420 Magazine Background

West Michigan Authorities Hopeful State High Court Can Clarify Murky Medical Marijuan

420 News

New Member
DETROIT - As the state Supreme Court prepares to hear its first criminal cases about medical marijuana, West Michigan law enforcement authorities say they hope for more legal direction to clear ongoing confusion over the three-year-old law.

Some county prosecutors in West Michigan welcome the court's interaction, hoping for clarification on a 2008 law many consider ambiguous.

"There are certainly a lot of gray areas in the law," said Montcalm County Prosecutor Andrea Krause. "I hope they give us some clear direction."

The two cases the Supreme Court agreed this week to hear:

-- A case from Shiawassee County, where a man had a medical marijuana card but was charged with drug crimes when police found pot growing outside in a dog kennel.

-- A case from Oakland County, where the issues include whether someone using marijuana must have consulted a doctor after the law was passed, not before.

In both, drug charges were dismissed by trial judges but restored by the Michigan Court of Appeals. The Supreme Court agreed to hear appeals in brief orders released Thursday.

The dog-kennel case is similar, in some respects, to a case in Montcalm County involving a Vestaburg disabled couple who prosecutors say were growing medical marijuana in an outdoor kennel covered with plastic, not an indoor, locked facility as required under the law. The criminal case was settled when David Rempp, the property owner, pleaded guilty to resisting and obstructing police in exchange for dropping marijuana manufacturing charges stemming from a July 2009 raid.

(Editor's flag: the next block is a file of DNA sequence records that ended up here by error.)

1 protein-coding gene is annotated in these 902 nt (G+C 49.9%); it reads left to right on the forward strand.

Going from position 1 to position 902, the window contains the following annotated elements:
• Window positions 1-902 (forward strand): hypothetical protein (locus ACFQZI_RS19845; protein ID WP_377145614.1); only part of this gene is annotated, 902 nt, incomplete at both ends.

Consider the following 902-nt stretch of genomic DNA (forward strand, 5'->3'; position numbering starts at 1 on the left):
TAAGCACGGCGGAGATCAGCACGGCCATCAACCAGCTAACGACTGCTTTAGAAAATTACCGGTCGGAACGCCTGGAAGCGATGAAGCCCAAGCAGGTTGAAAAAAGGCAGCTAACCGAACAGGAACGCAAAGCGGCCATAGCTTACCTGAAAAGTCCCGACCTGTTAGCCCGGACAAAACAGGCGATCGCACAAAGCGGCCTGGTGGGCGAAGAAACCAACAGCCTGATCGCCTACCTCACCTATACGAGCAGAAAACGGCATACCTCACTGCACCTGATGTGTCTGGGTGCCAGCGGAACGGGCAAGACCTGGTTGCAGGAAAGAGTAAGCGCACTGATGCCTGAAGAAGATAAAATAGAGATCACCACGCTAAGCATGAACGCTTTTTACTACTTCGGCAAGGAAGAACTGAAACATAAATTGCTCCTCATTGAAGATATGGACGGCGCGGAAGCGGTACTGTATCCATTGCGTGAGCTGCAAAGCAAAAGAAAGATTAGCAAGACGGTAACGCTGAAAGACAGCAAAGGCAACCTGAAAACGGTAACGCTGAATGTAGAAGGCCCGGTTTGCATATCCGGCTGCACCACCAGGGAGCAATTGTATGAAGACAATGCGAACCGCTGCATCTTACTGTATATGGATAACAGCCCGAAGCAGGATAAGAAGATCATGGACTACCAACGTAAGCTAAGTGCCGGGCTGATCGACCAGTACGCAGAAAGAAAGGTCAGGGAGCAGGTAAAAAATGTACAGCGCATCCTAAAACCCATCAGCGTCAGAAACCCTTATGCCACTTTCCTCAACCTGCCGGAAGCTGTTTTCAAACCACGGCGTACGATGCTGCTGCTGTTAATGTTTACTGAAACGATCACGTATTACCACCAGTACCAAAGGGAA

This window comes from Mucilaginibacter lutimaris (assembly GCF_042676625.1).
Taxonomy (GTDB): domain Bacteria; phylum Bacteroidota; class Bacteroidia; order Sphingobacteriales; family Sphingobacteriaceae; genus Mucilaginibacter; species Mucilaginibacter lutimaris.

But the Rempps filed a lawsuit to recover the value of 46 plants seized by police.

Krause hopes the courts can eventually give clear direction on the legality of so-called medical marijuana dispensaries, places that provide the drug for qualified customers.

"We have had quite a few (dispensaries) pop up lately in Montcalm County,"' she said.

Supreme Court justices said they would welcome any input from the attorney general and associations representing Michigan defense lawyers and prosecutors, as well as attorneys in the two cases.

In Michigan, marijuana can be used to alleviate the symptoms of certain illnesses if someone sees a doctor and gets a state-issued card. People can possess up to 2 1/2 ounces of ready-to-use marijuana and have up to 12 plants kept in a locked area. A registered caregiver also can grow the drug for them.

The law approved by voters nearly three years ago has caused much confusion. Some judges won't follow it, citing federal bans on possessing drugs. It's unclear whether the Supreme Court will address that issue.

Members of the State Bar of Michigan's criminal law section are recommending that Michigan follow Colorado and allow commercial sales of medical marijuana with strict oversight.

Kent County sheriff's Sgt. Rick Coxon with the Kent Area Narcotics Enforcement Team estimated about half of the team's investigations have some connection to medical marijuana.

Coxon said he's not sure any laws need clarification, but too many people are not following the letter of the law.

"We are finding a lot of people that might think they are operating in the confines of the law, but instead of 12 plants they'll have 30 plants," he said.

Also, some medical marijuana growers are providing pot to people without cards.

"The problem is we are seeing more and more people cutting corners," Coxon said.

He said police are steering clear from pursuing charges against "close call" cases where somone might be growing a couple extra plants, but going after flagrant violations.

Coxon advocates for some type of database to let police know who is growing medical marijuana, but privacy laws prohibit it. Now, police are obliged to check out complaints about possible illegal growing operations, but might not have to if a database existed.


News Hawk- Jacob Ebel 420 MAGAZINE
Source: mlive.com
Author: John Tunison
Contact: Contact Us
Copyright: Michigan Live LLC
Website: West Michigan authorities hopeful state high court can clarify murky medical marijuana law
Top Bottom